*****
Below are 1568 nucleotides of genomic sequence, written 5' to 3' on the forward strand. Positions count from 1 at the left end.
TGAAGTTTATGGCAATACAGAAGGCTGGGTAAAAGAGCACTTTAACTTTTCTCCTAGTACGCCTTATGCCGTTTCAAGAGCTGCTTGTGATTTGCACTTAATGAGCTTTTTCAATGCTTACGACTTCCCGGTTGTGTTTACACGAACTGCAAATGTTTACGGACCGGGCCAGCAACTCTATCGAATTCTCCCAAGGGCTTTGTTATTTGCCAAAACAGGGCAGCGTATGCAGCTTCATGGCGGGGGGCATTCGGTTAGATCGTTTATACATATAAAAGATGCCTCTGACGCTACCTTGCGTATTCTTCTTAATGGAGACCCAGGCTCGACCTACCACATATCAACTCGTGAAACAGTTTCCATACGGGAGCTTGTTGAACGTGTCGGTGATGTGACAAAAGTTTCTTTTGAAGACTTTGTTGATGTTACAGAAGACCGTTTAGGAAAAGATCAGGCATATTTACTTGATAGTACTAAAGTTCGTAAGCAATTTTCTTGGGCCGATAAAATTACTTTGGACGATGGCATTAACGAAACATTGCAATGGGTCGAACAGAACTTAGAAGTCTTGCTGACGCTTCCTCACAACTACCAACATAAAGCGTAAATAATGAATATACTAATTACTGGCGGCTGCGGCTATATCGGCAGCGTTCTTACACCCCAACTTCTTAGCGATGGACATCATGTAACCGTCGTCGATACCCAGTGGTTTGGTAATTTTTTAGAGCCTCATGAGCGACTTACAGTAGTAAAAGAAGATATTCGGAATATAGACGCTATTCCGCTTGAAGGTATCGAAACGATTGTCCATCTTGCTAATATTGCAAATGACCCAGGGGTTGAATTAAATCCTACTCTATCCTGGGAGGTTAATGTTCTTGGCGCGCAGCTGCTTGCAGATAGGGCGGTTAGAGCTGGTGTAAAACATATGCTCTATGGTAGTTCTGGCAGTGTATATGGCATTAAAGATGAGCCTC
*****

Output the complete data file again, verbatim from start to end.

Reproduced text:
Below are 1568 nucleotides of genomic sequence, written 5' to 3' on the forward strand. Positions count from 1 at the left end.
TGAAGTTTATGGCAATACAGAAGGCTGGGTAAAAGAGCACTTTAACTTTTCTCCTAGTACGCCTTATGCCGTTTCAAGAGCTGCTTGTGATTTGCACTTAATGAGCTTTTTCAATGCTTACGACTTCCCGGTTGTGTTTACACGAACTGCAAATGTTTACGGACCGGGCCAGCAACTCTATCGAATTCTCCCAAGGGCTTTGTTATTTGCCAAAACAGGGCAGCGTATGCAGCTTCATGGCGGGGGGCATTCGGTTAGATCGTTTATACATATAAAAGATGCCTCTGACGCTACCTTGCGTATTCTTCTTAATGGAGACCCAGGCTCGACCTACCACATATCAACTCGTGAAACAGTTTCCATACGGGAGCTTGTTGAACGTGTCGGTGATGTGACAAAAGTTTCTTTTGAAGACTTTGTTGATGTTACAGAAGACCGTTTAGGAAAAGATCAGGCATATTTACTTGATAGTACTAAAGTTCGTAAGCAATTTTCTTGGGCCGATAAAATTACTTTGGACGATGGCATTAACGAAACATTGCAATGGGTCGAACAGAACTTAGAAGTCTTGCTGACGCTTCCTCACAACTACCAACATAAAGCGTAAATAATGAATATACTAATTACTGGCGGCTGCGGCTATATCGGCAGCGTTCTTACACCCCAACTTCTTAGCGATGGACATCATGTAACCGTCGTCGATACCCAGTGGTTTGGTAATTTTTTAGAGCCTCATGAGCGACTTACAGTAGTAAAAGAAGATATTCGGAATATAGACGCTATTCCGCTTGAAGGTATCGAAACGATTGTCCATCTTGCTAATATTGCAAATGACCCAGGGGTTGAATTAAATCCTACTCTATCCTGGGAGGTTAATGTTCTTGGCGCGCAGCTGCTTGCAGATAGGGCGGTTAGAGCTGGTGTAAAACATATGCTCTATGGTAGTTCTGGCAGTGTATATGGCATTAAAGATGAGCCTC